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Even if Rachel Notley, seen here on April, 16, 2019, believes there is still an opening for her party to form government again, there’s a long and difficult road ahead.

Jason Franson/The Canadian Press

Rachel Notley is out to prove that her four years as premier of Alberta weren’t a strange political “blip," or an “accidental NDP government,” as Jason Kenney has often described it.

The Alberta NDP Leader still regularly heads into hostile political territory – on this Thursday, it’s downtown Calgary for meetings. Her party raised more money last year than it ever has. And she believes public anger over United Conservative Party cuts to health care and education services in the province is about to take hold.

In short, with an election likely three years away, the former premier sees a path to getting her old job back.

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“Yeah, I miss it,” she says during an interview at a coffee house.

“There is a tendency or a risk of people to think that NDP thing was a four-year blip. It’s going to go back to the way it always is," she says, speaking of Alberta’s decades-long history of electing conservative governments.

Instead, she says the political climate in Alberta has become “very volatile – much more so than ever before. So it’s anybody’s game.”

Even if Ms. Notley, 55, believes there is still an opening for her party to form government again, there’s a long and difficult road ahead. Her party has 24 seats in Alberta’s legislature – all but four in the Edmonton area – to the United Conservative Party’s 63.

The economy continues to be top of mind for Albertans – job numbers released Friday show that the unemployment rate is up slightly to 7.3 per cent. In January, Alberta lost another 19,000 jobs – roughly as much as Quebec gained. In that climate of long-term unemployment, the NDP doesn’t have the same credibility outside of Edmonton as does the UCP.

Many Albertans feel that the NDP government took far too long to understand how important issues such as pipeline access or regulatory certainty are to the province’s oil and gas-focused economy. They didn’t like what appeared to be the NDP’s cozy relationship with the federal Liberals, who are deeply unpopular in the province.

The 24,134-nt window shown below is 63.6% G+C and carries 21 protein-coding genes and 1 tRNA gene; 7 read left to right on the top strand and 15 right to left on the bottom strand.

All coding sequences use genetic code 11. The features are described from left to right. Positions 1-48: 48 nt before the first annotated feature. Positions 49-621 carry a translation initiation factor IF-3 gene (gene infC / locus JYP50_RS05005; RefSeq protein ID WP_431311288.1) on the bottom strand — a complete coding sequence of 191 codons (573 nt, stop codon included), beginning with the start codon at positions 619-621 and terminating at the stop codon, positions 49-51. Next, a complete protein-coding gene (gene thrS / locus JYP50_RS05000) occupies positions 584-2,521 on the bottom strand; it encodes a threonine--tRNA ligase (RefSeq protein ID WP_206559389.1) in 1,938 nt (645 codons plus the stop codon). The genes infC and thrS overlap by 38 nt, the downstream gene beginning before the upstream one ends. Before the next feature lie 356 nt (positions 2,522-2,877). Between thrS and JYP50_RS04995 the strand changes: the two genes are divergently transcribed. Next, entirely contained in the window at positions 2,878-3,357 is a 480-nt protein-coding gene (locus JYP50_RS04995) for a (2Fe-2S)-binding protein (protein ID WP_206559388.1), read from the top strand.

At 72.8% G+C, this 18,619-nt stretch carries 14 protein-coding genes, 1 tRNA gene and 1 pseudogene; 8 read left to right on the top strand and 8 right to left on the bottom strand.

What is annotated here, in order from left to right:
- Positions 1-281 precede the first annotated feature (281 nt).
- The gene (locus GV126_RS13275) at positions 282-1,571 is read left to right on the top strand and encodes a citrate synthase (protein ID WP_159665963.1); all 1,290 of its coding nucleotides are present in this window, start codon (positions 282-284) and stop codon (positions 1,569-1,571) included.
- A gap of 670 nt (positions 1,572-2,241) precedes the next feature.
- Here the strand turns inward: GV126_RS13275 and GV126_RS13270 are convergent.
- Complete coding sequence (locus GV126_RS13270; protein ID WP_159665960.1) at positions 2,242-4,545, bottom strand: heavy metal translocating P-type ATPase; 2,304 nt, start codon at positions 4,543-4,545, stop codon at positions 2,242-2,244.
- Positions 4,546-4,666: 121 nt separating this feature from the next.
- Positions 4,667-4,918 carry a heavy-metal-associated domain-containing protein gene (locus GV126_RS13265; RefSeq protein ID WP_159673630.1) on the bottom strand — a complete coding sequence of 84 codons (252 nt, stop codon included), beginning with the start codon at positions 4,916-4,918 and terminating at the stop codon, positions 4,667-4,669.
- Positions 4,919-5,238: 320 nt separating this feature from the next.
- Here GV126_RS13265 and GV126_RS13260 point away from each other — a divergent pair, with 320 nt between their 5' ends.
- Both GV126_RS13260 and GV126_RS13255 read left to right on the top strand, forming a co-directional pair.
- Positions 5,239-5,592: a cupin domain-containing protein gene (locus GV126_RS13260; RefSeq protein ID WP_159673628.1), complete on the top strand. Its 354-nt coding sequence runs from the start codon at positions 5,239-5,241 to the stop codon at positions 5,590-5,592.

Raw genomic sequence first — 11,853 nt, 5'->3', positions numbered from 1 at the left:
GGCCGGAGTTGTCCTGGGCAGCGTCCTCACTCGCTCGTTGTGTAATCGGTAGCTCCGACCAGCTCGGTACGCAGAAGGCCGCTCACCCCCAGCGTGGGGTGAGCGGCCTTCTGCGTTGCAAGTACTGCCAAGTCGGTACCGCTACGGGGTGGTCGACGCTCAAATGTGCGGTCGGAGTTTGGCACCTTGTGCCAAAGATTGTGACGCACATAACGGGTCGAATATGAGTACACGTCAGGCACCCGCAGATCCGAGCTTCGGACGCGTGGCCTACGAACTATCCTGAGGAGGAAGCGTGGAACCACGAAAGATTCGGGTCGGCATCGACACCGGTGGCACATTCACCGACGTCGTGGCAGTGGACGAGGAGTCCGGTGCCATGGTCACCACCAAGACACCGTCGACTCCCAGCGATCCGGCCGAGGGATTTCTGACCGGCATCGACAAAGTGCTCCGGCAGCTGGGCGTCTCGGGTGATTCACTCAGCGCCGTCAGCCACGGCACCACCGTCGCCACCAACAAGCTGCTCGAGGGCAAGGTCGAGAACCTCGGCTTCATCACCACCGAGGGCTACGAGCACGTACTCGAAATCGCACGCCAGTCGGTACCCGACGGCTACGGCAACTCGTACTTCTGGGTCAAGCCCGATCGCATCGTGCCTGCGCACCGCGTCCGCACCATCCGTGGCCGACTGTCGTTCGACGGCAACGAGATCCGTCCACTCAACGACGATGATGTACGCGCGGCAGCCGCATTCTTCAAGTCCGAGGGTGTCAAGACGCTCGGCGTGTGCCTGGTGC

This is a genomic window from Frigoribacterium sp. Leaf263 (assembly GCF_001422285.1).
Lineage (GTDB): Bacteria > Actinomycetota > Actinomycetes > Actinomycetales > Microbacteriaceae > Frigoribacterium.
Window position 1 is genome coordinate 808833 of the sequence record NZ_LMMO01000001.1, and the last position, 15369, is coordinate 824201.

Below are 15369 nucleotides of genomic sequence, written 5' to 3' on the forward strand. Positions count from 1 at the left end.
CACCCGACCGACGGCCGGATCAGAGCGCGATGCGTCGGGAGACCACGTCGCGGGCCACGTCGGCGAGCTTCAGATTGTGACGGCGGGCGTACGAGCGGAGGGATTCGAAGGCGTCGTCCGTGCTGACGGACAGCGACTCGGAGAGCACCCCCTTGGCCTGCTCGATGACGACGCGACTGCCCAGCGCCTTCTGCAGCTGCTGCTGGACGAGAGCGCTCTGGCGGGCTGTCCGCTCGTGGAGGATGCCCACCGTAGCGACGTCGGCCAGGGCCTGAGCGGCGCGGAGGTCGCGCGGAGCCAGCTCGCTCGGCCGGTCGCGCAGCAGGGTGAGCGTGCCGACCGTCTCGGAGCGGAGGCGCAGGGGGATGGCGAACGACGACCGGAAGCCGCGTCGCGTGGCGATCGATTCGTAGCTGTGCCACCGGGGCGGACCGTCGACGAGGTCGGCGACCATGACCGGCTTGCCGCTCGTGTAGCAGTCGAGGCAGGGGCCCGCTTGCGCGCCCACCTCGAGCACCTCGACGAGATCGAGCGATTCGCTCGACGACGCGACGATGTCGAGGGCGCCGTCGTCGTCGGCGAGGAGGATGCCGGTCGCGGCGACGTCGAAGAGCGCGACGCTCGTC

Her government, elected in 2015, also introduced and stuck with a significant carbon tax, even as Alberta was suffering some of the worst effects of the global oil price drop. The UCP campaigned vociferously against the tax, and challenged it in the courts. But at the same time, the UCP introduced its own system of greenhouse gas pricing on industrial emitters.

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Now, however, the prospect of new pipeline capacity getting built, and whether Ottawa allows a new oil sands development to go ahead, are much more significant issues for Albertans than the carbon tax.

While she was in government, Ottawa introduced legislation that the energy industry says could kill future pipeline projects. But Ms. Notley maintains that it’s better to keep the conversation going with Ottawa, the other provinces, environmentalists and Indigenous groups who oppose pipeline projects and oil sands mines.

Mr. Kenney, she argues, has spent his time in government “firing volleys of rhetorical hostility at the rest of the country.” Recent polls, she says, show support for the Trans Mountain pipeline expansion is slipping in other parts of Canada.

A “progressive” who supports oil and gas development, Ms. Notley is a rare political leader in Canada. She argues that the economic bump that Alberta will get from a $12.6-billion pipeline expansion could fund a “transition” for the province.

"And by transitioning, I don’t mean transitioning away from oil and gas, but I mean diversifying the makeup of our economy, and then obviously investing in emissions reduction.” She adds that she believes the Frontier oil sands mine, proposed by Teck Resources, should and will be approved by the federal Liberals.

The Alberta NDP raised $5.5-million in 2019, and Ms. Notley said a significant amount of the dollars came in after the election. It’s not an entirely shabby showing for an opposition party, compared with the governing UCP’s $7.37-million. And this is the only time that there’s a mention of the federal or other provincial New Democratic parties. “We’re raising more than most other sections of the party in the country.”

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In the interview, Ms. Notley also addressed talk late last year that she was considering leaving her job as leader. Such a move would have been devastating to the party – there is no one in her caucus with her recognition or popularity.

Ms. Notley only says it would have been unwise not to have considered her “career arc” after her party’s thumping in the election. But after a period of reflection and encouraged by supporters, she decided to stay on.

“I want us to be leading the country 25 years from now,” she says of Alberta. “We’re not going to be able to do that if we govern from 25 years ago.”

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